Faith Stories

Why are you a Christian?

What brought you to this point in your faith and what is it about your life, that makes you believe?

What brings you to Forbes and keeps you involved?

Why do you support Forbes through your talents, energy and finances?

Tell us your story and inspire others to celebrate their faith-based prospective on the importance of Forbes and the United Methodist Church in their life.

Starting in January we invite you as an individual or family to step out of your comfort zone and tell others how God has been there for you.  You can share it during the Offertory Moment as planned with the Worship Committee or it can be celebrated in the monthly newsletter – The Messenger. 

Don’t be afraid to tell others what came to be when you believed and put it into God’s hands.  It doesn’t have to be an earth shaking event, but rather a daily event that came together or a stressful time you handle with surprising ease.

Talk with Pastor Karen if you have questions regarding this request.  God Bless…


Faith Story, March 22, 2020

It was mid-November of 2003 when I received a call offering me a position in the
U.S. Border Patrol. This started a journey for me that I had no idea where it would
lead. A short couple weeks later, I was on a Greyhound bus heading to Marfa,
Texas, leaving my family and everything I knew behind. A couple days later, I
was in South Carolina at the USBP Academy in Charleston. After a few busy
weeks, I twisted my knee when I stepped on a large rock during one of our training
runs. The next week during another run, I felt a sudden, sharp pain in my knee.
An MRI confirmed I had a vertical fracture of my left Tibia, the big bone in your
lower leg, my Academy days were done for now. I had to return home the week of
Christmas to heal and get ready to make another attempt at the Academy.
It was the day before Valentine’s Day when I left home again on the Greyhound
for Marfa. I had to return to start working at the Sector Headquarters while I
waited for my return to the Academy. The expected day of my return to the
Academy was of all days, my birthday. I rented a little 200 square foot studio by
the week. I borrowed a bicycle from a co-worker to ride to work and to get around
town. I ate cereal, sandwiches, microwave, and one pot meals for the next 3
weeks. Then it was off to the Academy again, to start all over, this time with a
recently healed broken leg.

I met my new roommate, David from south Texas, and learned he had done
this 3 times, suffering injuries, going home, recovering, and returning to the
Academy. He was committed and dedicated to earning his Border Patrol badge.
We got along well and became friends. On Saturday, after the first week he asked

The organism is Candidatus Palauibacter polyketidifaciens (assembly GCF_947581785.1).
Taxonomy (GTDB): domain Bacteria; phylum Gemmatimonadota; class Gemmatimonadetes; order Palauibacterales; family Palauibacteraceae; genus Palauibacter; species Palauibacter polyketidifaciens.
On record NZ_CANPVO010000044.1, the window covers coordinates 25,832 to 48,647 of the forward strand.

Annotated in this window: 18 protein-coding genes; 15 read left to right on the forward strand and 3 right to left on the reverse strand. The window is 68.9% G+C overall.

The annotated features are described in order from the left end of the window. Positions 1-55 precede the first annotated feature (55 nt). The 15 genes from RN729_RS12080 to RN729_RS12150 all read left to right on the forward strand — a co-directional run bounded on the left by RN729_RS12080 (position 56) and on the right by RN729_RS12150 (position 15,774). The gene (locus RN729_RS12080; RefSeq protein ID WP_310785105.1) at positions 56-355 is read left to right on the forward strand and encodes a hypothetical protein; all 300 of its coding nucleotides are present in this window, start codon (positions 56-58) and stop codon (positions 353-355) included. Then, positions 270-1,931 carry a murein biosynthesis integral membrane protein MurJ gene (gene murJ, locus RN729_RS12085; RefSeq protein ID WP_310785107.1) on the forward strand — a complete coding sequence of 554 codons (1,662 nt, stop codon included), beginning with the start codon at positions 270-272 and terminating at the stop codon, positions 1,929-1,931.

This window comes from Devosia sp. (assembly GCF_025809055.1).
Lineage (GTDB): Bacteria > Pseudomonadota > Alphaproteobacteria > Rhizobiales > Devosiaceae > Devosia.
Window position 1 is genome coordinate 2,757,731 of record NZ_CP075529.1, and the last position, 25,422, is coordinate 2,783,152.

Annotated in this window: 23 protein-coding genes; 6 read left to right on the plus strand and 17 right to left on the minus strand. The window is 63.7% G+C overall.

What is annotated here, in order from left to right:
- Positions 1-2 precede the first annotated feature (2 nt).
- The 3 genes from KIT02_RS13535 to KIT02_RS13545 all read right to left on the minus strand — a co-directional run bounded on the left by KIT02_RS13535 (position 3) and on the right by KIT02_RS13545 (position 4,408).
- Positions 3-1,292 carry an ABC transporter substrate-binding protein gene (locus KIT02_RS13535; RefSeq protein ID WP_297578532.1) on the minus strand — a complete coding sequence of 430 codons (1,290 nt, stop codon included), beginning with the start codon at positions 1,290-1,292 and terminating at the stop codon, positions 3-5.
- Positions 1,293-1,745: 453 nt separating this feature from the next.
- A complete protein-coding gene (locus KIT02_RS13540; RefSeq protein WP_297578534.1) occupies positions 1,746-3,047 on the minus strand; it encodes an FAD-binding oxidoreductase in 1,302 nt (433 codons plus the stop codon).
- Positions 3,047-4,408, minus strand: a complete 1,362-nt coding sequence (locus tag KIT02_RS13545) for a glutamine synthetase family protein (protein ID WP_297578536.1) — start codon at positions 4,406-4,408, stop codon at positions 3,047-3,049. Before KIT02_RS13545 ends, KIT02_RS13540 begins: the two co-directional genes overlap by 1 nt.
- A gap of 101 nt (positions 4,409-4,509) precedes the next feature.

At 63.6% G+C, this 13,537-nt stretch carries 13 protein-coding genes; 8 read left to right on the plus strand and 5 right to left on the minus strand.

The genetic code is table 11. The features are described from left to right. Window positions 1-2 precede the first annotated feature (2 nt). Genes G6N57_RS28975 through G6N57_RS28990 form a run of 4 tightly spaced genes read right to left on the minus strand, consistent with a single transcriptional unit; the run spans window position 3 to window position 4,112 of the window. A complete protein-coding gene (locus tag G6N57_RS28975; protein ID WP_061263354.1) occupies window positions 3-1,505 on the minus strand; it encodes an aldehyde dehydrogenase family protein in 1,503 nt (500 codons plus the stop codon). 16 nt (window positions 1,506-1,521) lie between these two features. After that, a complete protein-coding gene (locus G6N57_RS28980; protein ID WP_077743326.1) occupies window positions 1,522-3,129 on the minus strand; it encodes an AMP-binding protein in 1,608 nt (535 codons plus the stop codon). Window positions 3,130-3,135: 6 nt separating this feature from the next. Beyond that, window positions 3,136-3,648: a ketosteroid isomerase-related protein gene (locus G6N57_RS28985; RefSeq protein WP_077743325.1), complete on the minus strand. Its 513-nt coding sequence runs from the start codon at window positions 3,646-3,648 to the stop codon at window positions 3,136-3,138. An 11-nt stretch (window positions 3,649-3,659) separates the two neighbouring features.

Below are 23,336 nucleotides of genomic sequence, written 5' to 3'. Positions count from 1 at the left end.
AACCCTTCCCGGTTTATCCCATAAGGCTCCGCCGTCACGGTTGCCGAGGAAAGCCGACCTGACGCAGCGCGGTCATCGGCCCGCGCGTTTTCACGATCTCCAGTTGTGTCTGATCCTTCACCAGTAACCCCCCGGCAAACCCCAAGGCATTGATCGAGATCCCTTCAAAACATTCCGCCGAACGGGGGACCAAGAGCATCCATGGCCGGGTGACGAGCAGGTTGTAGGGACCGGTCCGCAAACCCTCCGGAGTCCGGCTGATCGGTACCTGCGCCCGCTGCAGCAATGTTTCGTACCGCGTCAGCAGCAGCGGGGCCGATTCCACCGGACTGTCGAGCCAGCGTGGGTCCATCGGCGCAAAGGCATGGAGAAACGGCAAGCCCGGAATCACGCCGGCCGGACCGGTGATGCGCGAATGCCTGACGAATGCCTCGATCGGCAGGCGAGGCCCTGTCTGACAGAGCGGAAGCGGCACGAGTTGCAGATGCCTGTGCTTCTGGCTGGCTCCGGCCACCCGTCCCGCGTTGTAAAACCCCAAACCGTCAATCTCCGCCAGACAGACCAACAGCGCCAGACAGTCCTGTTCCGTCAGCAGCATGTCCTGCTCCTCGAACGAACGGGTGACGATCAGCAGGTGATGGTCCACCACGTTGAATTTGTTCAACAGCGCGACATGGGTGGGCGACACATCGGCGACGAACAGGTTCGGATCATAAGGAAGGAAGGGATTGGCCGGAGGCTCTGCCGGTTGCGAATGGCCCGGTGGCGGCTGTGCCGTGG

me what I was doing tomorrow. I said homework and maybe just a little relaxing.
He asked, do you want to go to church with me in the morning? He said it was a
little start-up Baptist church over the bridge in Mount Pleasant. I said sure, why
not, I’m Methodist but it can’t hurt too much.

Sunday morning, we caught a cab to get to the church. It resembled a
converted store front or bank type building, not a church. The building needed
work and showed the effects of being near the ocean on the outside with peeling
paint and broken gutters. Inside it was clean and serviceable. The Service was
lively and enjoyable in the large open room. A small 3 or 4 piece band played and
the words are projected onto a white screen in the front. There were no hymnals or
pew Bibles. After service, fellowship is noisy and lively. People snack and talk, I
am invited back.

The next weekend, another service and I am invited to a shrimp boil the
following Saturday during which a little maintenance work will be done on the
church. David and I are offered the use of the church 15 passenger van to get back
and forth so we don’t have to use a cab every time. We are allowed to use the van
to make runs off base to shop and such. Over the next couple weeks, we take other
classmates with us charging $2 per person to cover gas and maintenance. We
replace the starter, the muffler, and fix a few other things with the money. The
remainder goes to the church offering. Each Sunday, the number of our classmates
going to service grows. We become a fellowship of our own at the Academy,
supporting each other through the stress and sharing our trials and stories. The
weeks go by quickly. The week of Graduation, the church held a big celebration
for us. It was July and we were ready to go out across the country to our stations.
We were leaving on Friday, this would be our final weekend with our new friends.
We were welcomed back anytime we were in the Charleston area.

I have come to realize that attending this church, far from home and among
strangers, was just what I needed. God had provided for me in a way I had never
expected. He had provided a way for me to feel supported, meet new people, and
look beyond the trials in front of me to something more enjoyable. He had
relieved my stress, made me feel welcome, and provided an outlet for my fears.
God had lifted me up, and delivered me through the most difficult 20 weeks of my
life. All I had to do was pray and have a little Faith.

Praise be to God and His Son, Jesus Christ. Amen.